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Thursday, February 15, 2024

FDI declines by 35 per cent in 9 months

According to data, Foreign Direct Investment (FDI) slumped 35.1 percent to $1.395 billion in the nine months of this fiscal year.

According to data released by the State Bank of Pakistan (SBP), the FDI fell by 35.1pc to $1.395 billion during July-March FY21 compared to $2.15bn in the same period of last fiscal year.

The data showed a decline of 40pc, as the inflow in March was just $167.6 million compared to $278.7m in the same month of last  year.

However, as the inflow in March this year slightly improved compared to February when the inflow was $155m, the FDI trend shows that the overall trend is on the decline.

The State Bank of Pakistan’s figures disclosed that FDI inflows from China and Hong Kong and Netherlands declined from a year earlier, and those from the United Kingdom increased in July-March FY2021. Inflows from Netherlands also declined to $65.4 million from $84 million.

The net FDI inflows from China went down to $650.8 million in July-March FY2021 from $859.3 million a year ago and from Hong Kong they declined to $105.7 million from $135.1 million.

in July-March FY2021, oil and gas explorations inflows were $158.3 million which down from $218.3 million a year earlier.

The investment from China to finance the energy projects under the China Pakistan Economic Corridor (CPEC) slowed down, despite the power sector being the largest recipient of FDI.

According to data, FDI in the power sector declined to $737.8 million in July-March FY2021 from $742.4 million a year ago.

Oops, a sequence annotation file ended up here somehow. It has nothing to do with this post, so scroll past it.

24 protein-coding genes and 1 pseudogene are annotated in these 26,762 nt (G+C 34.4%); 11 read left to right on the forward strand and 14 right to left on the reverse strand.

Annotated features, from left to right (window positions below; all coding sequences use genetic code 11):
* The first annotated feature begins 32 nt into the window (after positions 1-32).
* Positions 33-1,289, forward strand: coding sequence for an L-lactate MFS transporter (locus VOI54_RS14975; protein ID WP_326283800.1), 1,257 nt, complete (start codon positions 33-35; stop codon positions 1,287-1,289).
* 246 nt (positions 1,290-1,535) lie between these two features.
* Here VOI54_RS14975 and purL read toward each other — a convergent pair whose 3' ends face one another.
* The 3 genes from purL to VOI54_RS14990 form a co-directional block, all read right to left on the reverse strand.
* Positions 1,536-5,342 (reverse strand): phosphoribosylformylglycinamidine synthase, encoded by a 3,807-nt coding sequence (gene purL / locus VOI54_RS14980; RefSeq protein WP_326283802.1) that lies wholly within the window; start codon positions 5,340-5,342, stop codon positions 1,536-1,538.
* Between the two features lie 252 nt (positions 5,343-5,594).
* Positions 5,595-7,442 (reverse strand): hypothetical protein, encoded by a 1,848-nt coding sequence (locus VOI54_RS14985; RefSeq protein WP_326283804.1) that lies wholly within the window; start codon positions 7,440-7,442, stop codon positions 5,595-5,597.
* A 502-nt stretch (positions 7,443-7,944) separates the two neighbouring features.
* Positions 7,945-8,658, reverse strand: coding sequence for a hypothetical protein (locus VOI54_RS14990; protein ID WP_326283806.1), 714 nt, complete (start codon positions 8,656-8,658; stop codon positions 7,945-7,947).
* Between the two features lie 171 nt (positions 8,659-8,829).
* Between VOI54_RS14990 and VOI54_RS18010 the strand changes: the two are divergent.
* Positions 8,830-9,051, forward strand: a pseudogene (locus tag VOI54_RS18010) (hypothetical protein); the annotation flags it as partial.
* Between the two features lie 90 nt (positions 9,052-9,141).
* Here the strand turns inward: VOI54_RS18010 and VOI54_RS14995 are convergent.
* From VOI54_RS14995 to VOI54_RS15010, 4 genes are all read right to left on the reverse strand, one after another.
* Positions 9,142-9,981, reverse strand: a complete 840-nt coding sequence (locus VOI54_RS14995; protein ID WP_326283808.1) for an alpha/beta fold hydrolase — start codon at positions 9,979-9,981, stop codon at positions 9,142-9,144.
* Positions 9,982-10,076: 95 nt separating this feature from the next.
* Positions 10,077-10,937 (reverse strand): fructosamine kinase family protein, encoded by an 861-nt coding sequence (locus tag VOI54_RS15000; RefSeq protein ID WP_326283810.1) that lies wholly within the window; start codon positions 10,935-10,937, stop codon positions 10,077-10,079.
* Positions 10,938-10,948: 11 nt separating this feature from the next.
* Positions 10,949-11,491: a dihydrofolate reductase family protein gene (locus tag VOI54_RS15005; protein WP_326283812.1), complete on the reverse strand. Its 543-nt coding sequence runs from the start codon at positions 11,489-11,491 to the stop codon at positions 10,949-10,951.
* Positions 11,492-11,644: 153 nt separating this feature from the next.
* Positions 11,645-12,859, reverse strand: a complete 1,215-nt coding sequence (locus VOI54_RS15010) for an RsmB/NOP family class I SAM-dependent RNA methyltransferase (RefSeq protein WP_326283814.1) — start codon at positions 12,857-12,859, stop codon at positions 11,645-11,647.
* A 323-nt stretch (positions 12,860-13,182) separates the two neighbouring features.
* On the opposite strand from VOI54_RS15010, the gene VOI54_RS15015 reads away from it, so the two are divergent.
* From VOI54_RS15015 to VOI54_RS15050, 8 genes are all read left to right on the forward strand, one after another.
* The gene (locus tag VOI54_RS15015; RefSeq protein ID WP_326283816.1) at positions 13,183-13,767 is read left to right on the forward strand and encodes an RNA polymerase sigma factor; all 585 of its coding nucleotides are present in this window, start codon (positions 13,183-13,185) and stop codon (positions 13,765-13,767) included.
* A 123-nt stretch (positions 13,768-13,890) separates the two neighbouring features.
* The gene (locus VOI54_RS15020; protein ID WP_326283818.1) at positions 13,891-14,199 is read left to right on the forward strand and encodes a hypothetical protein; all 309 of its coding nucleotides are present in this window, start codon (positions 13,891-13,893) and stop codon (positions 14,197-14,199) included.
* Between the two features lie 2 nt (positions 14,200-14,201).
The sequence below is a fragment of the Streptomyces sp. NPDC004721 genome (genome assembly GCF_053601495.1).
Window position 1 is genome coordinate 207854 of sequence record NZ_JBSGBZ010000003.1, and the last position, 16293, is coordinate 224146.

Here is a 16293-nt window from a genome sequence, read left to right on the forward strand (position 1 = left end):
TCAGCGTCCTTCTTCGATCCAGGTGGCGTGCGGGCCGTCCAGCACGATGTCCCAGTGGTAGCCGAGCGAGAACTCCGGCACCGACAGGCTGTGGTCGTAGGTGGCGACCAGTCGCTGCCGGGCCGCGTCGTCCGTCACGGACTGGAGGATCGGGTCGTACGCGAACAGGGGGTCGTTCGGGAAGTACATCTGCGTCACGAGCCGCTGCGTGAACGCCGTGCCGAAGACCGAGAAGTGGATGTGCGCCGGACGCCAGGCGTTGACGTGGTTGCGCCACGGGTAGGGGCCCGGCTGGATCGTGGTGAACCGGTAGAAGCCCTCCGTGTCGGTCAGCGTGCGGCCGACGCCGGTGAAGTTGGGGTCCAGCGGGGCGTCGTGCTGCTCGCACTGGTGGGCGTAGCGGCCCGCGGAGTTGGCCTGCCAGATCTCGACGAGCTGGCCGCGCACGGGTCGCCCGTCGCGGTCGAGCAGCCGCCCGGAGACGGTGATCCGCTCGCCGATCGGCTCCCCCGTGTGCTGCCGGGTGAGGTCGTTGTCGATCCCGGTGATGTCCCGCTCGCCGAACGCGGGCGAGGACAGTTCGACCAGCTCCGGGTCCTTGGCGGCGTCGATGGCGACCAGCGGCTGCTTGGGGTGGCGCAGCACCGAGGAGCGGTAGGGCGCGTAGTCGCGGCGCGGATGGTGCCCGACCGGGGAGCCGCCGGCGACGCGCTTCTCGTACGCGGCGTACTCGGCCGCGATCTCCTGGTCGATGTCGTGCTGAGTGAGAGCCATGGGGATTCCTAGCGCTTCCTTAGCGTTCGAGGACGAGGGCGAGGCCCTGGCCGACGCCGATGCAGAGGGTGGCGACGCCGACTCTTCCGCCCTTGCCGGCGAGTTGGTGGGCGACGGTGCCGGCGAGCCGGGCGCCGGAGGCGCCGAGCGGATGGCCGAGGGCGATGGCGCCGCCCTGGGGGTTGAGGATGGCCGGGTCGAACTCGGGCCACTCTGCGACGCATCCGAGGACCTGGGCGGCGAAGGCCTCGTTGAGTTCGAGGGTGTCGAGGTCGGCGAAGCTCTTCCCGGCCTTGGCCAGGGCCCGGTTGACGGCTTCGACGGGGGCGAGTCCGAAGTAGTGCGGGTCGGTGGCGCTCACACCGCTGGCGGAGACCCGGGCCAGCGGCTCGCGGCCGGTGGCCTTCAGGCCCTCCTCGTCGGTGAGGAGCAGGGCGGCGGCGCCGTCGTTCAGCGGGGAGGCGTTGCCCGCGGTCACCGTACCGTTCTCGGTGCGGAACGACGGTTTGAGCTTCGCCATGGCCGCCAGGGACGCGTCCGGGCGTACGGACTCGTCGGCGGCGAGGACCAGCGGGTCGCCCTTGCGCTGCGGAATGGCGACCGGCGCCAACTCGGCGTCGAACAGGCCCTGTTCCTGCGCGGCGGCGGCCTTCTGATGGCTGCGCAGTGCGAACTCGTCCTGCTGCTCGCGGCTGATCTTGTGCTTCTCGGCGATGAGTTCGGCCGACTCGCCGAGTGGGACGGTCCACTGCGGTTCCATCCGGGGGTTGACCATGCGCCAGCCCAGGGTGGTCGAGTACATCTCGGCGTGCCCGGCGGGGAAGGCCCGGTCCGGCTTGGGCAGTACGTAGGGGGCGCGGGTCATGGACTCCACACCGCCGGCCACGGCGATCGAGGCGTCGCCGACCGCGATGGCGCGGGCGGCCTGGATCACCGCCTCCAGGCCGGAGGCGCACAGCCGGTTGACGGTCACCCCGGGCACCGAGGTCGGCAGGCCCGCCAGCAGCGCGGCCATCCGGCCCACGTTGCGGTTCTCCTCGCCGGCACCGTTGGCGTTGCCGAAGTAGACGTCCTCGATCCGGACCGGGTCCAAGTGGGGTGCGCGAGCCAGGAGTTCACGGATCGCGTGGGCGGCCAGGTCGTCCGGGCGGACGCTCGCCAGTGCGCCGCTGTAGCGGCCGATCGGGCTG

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Telecommunications sector managed to pull $62.6 million FDI from the country in the nine months of this fiscal year, compared with an inflow of $464.8 million last year.

Analysts believe that FDI in Pakistan has gone down due to the new waves of coronavirus pandemic which has slowed down the world economy.

However, the current account of eight months of FY21 is surplus with $881m and the SBP reserves have reached a four-year high. Due to the pandemic situation in India and Bangladesh, the export orders have increased and there is lower consumption of foreign exchange in the domestic market which has resulted in raising the value of Pakistani rupee against US dollar as it has appreciated by 9pc since August 2020.

The government is also making efforts to capture foreign investments through Roshan digital accounts and by offering high returns on domestic bonds (Pakistan Investment Bonds and treasury bills). Though both these initiatives have started to attract foreign investment, the amount is still not enough to avoid loans from IMF, World Bank etc.